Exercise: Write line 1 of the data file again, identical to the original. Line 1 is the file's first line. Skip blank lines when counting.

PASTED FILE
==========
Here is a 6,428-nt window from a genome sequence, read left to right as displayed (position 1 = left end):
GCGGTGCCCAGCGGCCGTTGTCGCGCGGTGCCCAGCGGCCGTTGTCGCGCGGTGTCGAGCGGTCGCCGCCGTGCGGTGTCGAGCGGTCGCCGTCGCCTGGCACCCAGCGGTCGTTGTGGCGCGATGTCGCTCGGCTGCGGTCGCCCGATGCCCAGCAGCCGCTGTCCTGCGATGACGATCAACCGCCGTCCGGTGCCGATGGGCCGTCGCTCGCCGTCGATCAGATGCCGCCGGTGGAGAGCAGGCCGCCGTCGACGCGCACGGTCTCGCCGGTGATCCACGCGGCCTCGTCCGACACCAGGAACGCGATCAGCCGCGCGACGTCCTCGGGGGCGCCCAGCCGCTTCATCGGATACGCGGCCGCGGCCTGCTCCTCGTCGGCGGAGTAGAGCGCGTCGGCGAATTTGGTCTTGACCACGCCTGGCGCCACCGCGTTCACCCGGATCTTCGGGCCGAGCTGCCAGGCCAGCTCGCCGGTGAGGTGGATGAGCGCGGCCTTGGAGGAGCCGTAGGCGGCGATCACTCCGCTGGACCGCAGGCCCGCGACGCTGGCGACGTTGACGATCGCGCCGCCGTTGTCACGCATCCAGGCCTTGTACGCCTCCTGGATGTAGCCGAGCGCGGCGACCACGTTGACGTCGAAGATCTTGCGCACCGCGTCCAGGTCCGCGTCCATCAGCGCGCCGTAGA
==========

Here is a 6,428-nt window from a genome sequence, read left to right as displayed (position 1 = left end):